Lee Stecklein has been on the ice since she was 6 years old. Just 13 years later, she would capture an Olympic silver medal. But the Sochi gold-medal game wasn’t the first big-time tournament experience in the 19-year-old’s hockey career.
She won the 14U A Minnesota Hockey state title in 2008 before leading Roseville High School to four Suburban East Conference crowns and a state championship in 2010. Stecklein and the Raiders were state runners-up in 2012.
After that, it was on to her freshman year at the University of Minnesota, where she was part of the unprecedented, undefeated 2013 NCAA national championship team that finished the season a perfect 41-0.
This year, she was named to the 2014 Olympic women’s team.
Stecklein has been a part of championship games at every level of her hockey career. But the first trip will always be one that sticks out.
“(In 2008), that was my first time at state, so I remember just being so excited to be there,” said Stecklein. “I had watched my sister play in state tournaments and championships but it’s really different when you’re playing in it with your team.
“It’s a memory you won’t forget.”
Roseville Role Model
Vic Brodt began coaching Stecklein as a 9-year-old Squirt and remained at the helm through her senior year of high school.
"I would best describe Lee’s hockey as simple and effective,” said Brodt, head coach of the girls’ hockey team at Roseville High School. “She has never been an extremely flashy player. However, she has been a fantastic skater who handles the puck very well and has great vision on the ice. She has been playing this style since her youth days of Squirts and 12U."
Brodt wasn’t surprised to hear Stecklein’s name called for the U.S. Olympic team this past January. He knew her style of play wasn’t only going to help the U.S. team but was going to be a guiding light for girls in Roseville and across Minnesota.
"Lee has been such a great role model for youth in Roseville and an excellent representative of Minnesota Hockey,” he said. “I am so proud of her accomplishments. It’s wonderful to see a product of our program being represented in the Olympics.”
Brodt believes the culture and structure of Minnesota Hockey is unique and is the main reason the state continues to produce top talent year after year.
"As Minnesotans, we are fortunate to have a successful community-based program that is not available in other parts of our country. Lee was able to stay home with family and friends to develop as a player and person. She is not only a great hockey player; she is a very caring, humble and genuine person. She will continue to have success on and off the ice.”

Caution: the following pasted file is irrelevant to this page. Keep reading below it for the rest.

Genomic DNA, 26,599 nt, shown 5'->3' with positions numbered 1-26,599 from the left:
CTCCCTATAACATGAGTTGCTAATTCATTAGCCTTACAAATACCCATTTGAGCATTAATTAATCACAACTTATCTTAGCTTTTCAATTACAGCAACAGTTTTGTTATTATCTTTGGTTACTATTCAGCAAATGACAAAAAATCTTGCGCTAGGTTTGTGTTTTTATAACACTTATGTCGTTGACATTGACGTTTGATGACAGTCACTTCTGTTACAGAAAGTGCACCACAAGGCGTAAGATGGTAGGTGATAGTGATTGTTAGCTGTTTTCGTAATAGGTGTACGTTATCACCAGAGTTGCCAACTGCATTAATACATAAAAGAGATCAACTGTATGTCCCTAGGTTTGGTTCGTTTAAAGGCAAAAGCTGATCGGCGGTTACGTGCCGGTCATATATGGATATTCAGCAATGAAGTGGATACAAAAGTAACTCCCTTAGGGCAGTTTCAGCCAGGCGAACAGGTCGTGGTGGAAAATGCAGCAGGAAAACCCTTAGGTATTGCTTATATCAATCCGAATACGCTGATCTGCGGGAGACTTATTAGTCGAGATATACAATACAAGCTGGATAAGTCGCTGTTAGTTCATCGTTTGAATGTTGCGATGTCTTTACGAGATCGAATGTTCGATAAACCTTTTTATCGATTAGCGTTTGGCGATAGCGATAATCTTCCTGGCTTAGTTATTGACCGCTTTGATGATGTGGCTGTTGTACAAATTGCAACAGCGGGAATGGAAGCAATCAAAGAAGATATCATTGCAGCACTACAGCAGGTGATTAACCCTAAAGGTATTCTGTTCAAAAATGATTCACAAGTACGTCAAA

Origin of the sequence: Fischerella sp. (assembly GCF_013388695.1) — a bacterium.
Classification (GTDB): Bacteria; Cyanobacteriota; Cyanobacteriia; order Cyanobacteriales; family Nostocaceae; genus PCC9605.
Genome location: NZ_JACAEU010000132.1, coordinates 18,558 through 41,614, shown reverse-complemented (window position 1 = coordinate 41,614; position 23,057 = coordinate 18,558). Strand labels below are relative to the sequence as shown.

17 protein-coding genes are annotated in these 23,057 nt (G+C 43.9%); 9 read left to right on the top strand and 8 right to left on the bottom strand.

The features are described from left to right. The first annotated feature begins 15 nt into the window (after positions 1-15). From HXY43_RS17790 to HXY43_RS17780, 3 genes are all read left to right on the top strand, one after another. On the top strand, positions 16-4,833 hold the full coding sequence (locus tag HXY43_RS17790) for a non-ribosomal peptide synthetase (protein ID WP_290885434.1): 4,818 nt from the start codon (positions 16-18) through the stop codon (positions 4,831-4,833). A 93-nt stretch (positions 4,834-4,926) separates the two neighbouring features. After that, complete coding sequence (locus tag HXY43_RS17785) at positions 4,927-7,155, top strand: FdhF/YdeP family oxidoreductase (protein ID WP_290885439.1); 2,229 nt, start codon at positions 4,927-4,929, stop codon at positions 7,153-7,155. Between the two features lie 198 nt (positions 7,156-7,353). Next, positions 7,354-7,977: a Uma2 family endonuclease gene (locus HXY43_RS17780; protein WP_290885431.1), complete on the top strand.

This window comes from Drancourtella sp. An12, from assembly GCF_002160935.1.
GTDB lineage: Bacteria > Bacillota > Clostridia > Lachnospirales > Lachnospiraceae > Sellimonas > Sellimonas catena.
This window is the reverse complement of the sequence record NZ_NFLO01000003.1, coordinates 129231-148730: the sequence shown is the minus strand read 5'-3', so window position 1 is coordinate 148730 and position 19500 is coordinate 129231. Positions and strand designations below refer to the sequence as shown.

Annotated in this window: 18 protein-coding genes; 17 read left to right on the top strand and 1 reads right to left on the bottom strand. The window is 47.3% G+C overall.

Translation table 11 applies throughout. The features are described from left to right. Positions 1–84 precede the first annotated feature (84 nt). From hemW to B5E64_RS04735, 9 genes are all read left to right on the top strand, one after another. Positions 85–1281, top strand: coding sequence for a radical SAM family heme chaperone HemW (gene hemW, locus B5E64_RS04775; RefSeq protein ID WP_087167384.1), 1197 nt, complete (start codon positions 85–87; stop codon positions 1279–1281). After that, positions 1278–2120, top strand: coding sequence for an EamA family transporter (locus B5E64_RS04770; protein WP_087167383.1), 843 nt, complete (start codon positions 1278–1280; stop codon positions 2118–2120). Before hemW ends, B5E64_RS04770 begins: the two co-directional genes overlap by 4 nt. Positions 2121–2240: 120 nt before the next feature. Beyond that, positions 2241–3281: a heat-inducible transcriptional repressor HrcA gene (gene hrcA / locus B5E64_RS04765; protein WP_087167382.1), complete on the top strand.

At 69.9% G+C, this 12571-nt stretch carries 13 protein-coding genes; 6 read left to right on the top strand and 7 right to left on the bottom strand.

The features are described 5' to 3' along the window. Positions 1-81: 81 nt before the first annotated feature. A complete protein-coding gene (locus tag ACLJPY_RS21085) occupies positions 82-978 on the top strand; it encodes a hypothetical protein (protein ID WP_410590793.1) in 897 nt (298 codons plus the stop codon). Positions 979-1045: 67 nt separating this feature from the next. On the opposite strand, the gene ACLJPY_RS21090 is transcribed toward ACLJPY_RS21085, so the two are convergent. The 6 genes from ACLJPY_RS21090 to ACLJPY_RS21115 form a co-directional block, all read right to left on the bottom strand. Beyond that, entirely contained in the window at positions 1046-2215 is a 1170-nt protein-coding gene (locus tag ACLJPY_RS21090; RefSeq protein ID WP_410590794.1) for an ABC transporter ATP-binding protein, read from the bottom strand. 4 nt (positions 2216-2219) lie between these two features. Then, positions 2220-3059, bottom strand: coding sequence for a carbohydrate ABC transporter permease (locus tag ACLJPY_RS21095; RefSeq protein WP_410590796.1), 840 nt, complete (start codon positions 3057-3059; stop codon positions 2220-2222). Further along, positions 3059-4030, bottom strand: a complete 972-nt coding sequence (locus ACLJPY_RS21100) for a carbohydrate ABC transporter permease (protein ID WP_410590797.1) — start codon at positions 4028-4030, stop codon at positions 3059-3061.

In 2008, Stecklein’s 14U A squad was made up of girls from different areas. North St. Paul, Tartan and Roseville combined together to form the team after many had played against each other growing up.
How do rivals become teammates and go on to win it all?
“Honestly throughout that season we started out separate,” recalled Stecklein. “It was like, ‘OK, those are the girls from Tartan, those are the girls from North St. Paul and those are the girls from Roseville.’ We saw that separation, especially at that age of 14. But we had a great coach who made sure we did a lot of things together. Even just the bus trip up to Moorhead for the state tournament helped.”
Coming in ranked as the bottom seed, Stecklein said being an underdog with lower expectations also forced the team to become one cohesive unit.
“We knew we had to come together to keep playing,” she added. “That in turn brought us together.”
The U.S. Women’s Olympic team was far from being the underdog, but like six years ago, it meant building a team.
“Any time you play with a new group of girls there’s an adjustment period,” said Stecklein, the youngest member of the Olympic team. “But you quickly realize you’re a team with the same goal—to win that last game of the year.”
Win or Lose, You Made It There
Stecklein admits that she loves winning. It’s the competitor in all that strives to play well in the big game, particularly at the end of the year with a season and title on the line.
But whether it’s a 12U championship, a game for sibling pride, or the Olympics, the result often means little compared to the journey.
“It’s always a big game with a lot on the line in a championship tournament,” said Stecklein. “And no matter what level, it feels great to win that last game but you will find that it’s more than that.”
“Each time out there you realize you’re representing something bigger than yourself. In youth and high school it was Roseville. It was the state of Minnesota as a Gopher at the national tournament. And then it’s for your country at the Olympics. Going out there and growing the sport of women’s hockey, you look back on each tournament as more than just winning a title.
”I remember the great time we had, even if we lost. That’s what you look back on the most.”